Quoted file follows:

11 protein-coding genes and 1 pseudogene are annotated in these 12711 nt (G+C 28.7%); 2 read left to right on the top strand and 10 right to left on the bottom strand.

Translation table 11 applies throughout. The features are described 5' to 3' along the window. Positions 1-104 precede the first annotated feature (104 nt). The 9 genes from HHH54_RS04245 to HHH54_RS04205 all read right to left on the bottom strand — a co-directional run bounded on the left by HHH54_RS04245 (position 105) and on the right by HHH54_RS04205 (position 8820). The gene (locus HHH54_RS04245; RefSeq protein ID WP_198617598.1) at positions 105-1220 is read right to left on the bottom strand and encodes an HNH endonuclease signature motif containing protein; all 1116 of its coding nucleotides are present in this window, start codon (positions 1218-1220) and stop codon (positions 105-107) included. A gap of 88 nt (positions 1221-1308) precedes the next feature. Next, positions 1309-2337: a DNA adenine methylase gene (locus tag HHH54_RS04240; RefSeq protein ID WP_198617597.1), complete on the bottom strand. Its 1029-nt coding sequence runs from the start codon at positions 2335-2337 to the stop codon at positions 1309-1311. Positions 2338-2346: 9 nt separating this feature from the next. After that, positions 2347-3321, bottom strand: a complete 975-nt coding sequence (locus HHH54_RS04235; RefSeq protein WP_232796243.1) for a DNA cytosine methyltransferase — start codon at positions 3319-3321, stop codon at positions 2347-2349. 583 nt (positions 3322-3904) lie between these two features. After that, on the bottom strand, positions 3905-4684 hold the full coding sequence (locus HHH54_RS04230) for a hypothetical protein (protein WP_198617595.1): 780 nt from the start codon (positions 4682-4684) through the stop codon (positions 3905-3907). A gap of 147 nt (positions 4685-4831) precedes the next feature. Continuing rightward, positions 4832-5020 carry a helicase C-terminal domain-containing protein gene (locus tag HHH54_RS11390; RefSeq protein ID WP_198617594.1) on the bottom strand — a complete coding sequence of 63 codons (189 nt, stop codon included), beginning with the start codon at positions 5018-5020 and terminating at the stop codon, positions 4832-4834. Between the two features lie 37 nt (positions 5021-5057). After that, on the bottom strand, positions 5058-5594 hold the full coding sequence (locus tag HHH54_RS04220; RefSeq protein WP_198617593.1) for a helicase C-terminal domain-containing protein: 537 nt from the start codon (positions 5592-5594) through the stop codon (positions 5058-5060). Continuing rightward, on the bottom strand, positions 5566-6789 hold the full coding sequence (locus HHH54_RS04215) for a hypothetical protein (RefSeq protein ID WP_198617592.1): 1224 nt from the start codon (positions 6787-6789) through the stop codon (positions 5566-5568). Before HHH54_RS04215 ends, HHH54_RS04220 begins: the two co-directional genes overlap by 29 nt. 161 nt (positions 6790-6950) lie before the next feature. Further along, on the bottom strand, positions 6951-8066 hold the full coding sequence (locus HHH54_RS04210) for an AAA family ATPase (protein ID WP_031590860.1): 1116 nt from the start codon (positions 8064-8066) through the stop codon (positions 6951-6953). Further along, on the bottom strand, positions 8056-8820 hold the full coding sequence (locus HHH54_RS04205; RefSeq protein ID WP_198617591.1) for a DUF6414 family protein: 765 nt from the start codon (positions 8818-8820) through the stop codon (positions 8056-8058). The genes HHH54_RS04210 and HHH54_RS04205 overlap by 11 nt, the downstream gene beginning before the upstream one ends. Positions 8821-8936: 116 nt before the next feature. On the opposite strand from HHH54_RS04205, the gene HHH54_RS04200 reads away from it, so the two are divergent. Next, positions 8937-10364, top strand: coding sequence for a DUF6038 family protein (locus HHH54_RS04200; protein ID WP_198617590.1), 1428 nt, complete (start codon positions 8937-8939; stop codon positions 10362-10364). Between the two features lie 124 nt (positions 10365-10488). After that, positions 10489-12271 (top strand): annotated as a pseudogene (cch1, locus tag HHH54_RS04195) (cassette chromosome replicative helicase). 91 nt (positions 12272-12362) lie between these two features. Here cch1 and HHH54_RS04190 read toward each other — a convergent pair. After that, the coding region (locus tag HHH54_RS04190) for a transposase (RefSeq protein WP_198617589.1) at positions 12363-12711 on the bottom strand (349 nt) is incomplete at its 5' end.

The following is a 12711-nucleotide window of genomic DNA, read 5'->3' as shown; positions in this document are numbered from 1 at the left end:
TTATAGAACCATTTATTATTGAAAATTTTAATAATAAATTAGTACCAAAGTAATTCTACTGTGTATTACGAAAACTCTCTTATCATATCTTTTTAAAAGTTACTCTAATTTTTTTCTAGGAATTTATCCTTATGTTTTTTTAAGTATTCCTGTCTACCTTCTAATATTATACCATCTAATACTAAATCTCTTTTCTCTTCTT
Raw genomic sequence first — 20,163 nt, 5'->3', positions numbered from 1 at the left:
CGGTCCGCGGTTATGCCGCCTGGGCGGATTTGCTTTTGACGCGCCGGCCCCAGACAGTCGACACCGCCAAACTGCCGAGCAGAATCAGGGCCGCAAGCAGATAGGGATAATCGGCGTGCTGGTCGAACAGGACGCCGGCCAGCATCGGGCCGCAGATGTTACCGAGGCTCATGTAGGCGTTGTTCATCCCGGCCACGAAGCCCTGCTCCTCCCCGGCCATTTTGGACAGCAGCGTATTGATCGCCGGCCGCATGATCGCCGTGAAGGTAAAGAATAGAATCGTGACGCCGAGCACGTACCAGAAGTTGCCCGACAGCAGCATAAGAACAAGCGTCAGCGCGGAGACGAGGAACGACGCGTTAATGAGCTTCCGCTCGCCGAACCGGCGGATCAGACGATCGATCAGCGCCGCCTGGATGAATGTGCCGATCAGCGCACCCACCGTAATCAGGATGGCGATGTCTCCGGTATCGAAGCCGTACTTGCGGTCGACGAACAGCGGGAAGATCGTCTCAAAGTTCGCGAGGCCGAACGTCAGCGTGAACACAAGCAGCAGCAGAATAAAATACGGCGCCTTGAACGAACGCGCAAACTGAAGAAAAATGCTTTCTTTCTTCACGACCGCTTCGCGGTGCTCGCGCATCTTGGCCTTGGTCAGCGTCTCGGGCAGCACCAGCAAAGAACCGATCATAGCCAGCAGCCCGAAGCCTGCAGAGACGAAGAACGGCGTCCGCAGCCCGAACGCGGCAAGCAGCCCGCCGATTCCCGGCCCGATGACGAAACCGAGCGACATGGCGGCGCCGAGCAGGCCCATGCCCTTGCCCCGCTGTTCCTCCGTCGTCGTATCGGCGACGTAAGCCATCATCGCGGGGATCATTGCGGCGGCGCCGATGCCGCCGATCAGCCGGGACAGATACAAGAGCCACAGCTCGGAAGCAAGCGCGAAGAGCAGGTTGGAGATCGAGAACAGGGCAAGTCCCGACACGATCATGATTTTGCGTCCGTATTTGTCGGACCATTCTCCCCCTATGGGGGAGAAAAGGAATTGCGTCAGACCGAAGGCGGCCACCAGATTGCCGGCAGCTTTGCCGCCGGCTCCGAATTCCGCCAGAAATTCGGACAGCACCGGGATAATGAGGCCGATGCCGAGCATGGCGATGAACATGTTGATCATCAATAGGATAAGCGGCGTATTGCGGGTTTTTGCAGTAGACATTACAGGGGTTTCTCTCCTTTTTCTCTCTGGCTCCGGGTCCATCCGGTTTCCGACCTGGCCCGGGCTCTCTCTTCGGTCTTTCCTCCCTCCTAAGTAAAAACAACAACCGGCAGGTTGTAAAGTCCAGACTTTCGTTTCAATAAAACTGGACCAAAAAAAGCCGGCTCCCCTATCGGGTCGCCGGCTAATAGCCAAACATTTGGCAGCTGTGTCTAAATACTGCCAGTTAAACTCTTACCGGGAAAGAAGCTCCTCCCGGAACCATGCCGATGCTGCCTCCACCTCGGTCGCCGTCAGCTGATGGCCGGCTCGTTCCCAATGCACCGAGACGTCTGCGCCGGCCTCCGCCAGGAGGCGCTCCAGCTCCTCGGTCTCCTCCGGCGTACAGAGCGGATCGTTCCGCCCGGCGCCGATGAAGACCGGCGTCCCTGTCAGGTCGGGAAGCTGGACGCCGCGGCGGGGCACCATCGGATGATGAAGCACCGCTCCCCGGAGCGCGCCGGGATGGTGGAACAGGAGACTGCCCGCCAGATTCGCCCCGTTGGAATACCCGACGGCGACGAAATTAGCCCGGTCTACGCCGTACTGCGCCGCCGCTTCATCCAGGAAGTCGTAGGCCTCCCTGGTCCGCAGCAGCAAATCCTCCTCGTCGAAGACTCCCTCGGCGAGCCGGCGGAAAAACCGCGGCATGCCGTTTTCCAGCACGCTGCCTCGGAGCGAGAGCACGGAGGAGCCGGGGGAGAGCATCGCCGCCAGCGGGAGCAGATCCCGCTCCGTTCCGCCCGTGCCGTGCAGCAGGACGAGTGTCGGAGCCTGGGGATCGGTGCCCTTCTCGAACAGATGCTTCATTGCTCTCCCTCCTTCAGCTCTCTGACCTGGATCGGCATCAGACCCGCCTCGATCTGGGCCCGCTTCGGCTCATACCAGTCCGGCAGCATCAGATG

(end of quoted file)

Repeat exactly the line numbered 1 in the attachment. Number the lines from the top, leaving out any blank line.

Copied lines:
11 protein-coding genes and 1 pseudogene are annotated in these 12711 nt (G+C 28.7%); 2 read left to right on the top strand and 10 right to left on the bottom strand.